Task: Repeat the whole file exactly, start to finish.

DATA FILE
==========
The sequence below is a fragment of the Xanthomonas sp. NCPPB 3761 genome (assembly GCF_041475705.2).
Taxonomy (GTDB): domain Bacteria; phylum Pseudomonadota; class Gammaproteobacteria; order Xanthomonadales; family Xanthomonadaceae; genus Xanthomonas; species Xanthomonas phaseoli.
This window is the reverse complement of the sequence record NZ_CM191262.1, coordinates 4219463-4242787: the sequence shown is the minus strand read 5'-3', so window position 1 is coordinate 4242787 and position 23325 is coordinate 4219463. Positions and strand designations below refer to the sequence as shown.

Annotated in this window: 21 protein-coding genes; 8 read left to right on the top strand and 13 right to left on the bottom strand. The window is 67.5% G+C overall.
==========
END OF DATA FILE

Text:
The sequence below is a fragment of the Xanthomonas sp. NCPPB 3761 genome (assembly GCF_041475705.2).
Taxonomy (GTDB): domain Bacteria; phylum Pseudomonadota; class Gammaproteobacteria; order Xanthomonadales; family Xanthomonadaceae; genus Xanthomonas; species Xanthomonas phaseoli.
This window is the reverse complement of the sequence record NZ_CM191262.1, coordinates 4219463-4242787: the sequence shown is the minus strand read 5'-3', so window position 1 is coordinate 4242787 and position 23325 is coordinate 4219463. Positions and strand designations below refer to the sequence as shown.

Annotated in this window: 21 protein-coding genes; 8 read left to right on the top strand and 13 right to left on the bottom strand. The window is 67.5% G+C overall.